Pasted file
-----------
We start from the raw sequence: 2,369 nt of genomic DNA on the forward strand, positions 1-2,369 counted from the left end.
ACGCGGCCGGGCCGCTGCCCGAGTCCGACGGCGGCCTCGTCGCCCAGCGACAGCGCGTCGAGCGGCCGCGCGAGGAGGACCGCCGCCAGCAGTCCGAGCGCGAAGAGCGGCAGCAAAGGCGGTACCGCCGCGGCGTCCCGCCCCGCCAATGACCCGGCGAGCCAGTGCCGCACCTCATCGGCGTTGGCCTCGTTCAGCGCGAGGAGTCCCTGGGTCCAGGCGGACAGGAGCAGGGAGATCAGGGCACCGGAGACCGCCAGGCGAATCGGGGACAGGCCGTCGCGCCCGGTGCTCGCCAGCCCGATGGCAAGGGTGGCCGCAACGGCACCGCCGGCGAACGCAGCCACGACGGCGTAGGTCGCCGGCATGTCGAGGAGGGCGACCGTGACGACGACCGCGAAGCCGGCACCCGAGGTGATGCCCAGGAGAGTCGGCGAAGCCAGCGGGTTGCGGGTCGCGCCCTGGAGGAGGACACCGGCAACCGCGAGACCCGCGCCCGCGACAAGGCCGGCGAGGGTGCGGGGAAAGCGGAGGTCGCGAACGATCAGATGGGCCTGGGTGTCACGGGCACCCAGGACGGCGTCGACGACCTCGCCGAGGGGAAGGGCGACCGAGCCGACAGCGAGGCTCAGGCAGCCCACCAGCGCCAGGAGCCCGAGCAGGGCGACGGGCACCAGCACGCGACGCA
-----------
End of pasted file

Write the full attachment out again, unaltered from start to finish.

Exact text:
We start from the raw sequence: 2,369 nt of genomic DNA on the forward strand, positions 1-2,369 counted from the left end.
ACGCGGCCGGGCCGCTGCCCGAGTCCGACGGCGGCCTCGTCGCCCAGCGACAGCGCGTCGAGCGGCCGCGCGAGGAGGACCGCCGCCAGCAGTCCGAGCGCGAAGAGCGGCAGCAAAGGCGGTACCGCCGCGGCGTCCCGCCCCGCCAATGACCCGGCGAGCCAGTGCCGCACCTCATCGGCGTTGGCCTCGTTCAGCGCGAGGAGTCCCTGGGTCCAGGCGGACAGGAGCAGGGAGATCAGGGCACCGGAGACCGCCAGGCGAATCGGGGACAGGCCGTCGCGCCCGGTGCTCGCCAGCCCGATGGCAAGGGTGGCCGCAACGGCACCGCCGGCGAACGCAGCCACGACGGCGTAGGTCGCCGGCATGTCGAGGAGGGCGACCGTGACGACGACCGCGAAGCCGGCACCCGAGGTGATGCCCAGGAGAGTCGGCGAAGCCAGCGGGTTGCGGGTCGCGCCCTGGAGGAGGACACCGGCAACCGCGAGACCCGCGCCCGCGACAAGGCCGGCGAGGGTGCGGGGAAAGCGGAGGTCGCGAACGATCAGATGGGCCTGGGTGTCACGGGCACCCAGGACGGCGTCGACGACCTCGCCGAGGGGAAGGGCGACCGAGCCGACAGCGAGGCTCAGGCAGCCCACCAGCGCCAGGAGCCCGAGCAGGGCGACGGGCACCAGCACGCGACGCA